After surgery, physical therapy is needed to make sure scar tissue forms well enough to stabilize the joint, and that the dog’s mobility returns.

Recovery and Management of Legg-Calvé-Perthes Disease in Dogs

Recovery is a slow process as scar tissue must form to stabilize the hip joint. This can take two to three months.

It’s important that pet parents bring their dog to all follow-up appointments, including physical therapy sessions, to make sure the joint is healing well.

If surgery was done, a recovery collar should be used to keep your dog from chewing at the incision (cut). Pet parents should follow their veterinarian’s instructions closely to make sure their dog is comfortable during recovery.

Pet parents should not allow their dog to run or jump during recovery. A short leash should be used for potty breaks, and dogs should not be allowed to play with other pets while they recover.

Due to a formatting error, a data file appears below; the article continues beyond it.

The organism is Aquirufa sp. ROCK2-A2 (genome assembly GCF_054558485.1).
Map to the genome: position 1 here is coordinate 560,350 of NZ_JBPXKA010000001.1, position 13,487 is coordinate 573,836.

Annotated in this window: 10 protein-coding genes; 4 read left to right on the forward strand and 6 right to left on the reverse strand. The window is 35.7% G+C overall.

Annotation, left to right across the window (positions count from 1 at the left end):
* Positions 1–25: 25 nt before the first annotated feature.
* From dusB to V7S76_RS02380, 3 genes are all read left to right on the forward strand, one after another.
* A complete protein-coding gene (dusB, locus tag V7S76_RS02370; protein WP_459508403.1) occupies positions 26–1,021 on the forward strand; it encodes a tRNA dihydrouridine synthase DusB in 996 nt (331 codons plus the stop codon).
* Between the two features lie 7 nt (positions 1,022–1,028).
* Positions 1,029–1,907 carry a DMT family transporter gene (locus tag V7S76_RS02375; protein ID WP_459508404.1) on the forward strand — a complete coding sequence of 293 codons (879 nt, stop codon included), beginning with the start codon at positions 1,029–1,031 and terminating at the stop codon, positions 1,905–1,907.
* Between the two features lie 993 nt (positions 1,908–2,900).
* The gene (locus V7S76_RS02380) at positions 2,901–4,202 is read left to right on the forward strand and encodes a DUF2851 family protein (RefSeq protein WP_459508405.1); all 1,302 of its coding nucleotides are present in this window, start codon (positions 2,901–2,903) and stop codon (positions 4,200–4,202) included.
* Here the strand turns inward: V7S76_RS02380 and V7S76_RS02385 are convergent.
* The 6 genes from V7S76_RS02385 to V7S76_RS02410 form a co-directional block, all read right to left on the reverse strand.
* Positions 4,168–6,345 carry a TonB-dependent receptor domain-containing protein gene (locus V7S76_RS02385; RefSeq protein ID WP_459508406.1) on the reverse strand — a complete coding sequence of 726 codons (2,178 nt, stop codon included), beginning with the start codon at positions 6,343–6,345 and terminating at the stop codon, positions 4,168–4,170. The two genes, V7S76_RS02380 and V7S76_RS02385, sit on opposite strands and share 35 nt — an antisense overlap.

The outlook for most dogs is generally good following treatment.

However, it’s common for dogs to develop osteoarthritis in the affected limb.

For this reason, many dogs need long-term medications to control pain and inflammation (swelling). Options may include Previcox®, Metacam®, Rimadyl®, or gabapentin. Dogs with osteoarthritis benefit from orthopedic dog beds to cushion their joints as well.

Prevention of Legg-Calvé-Perthes Disease in Dogs

Unfortunately, this Legg-Calvé-Perthes disease in dogs is not preventable because the exact cause is unknown.

Pet parents should mention any walking or movement abnormalities, such as limping or stiffness, to the veterinarian promptly for the right diagnosis and treatment.

If the disease does happen, early intervention will lower its severity and promote a better outcome for the affected dog. 


Brittany Kleszynski, DVM

WRITTEN BY

Brittany Kleszynski, DVM

Veterinarian

Dr. Brittany Kleszynski is a veterinarian and freelance medical writer who specializes in creating meaningful content that engages readers...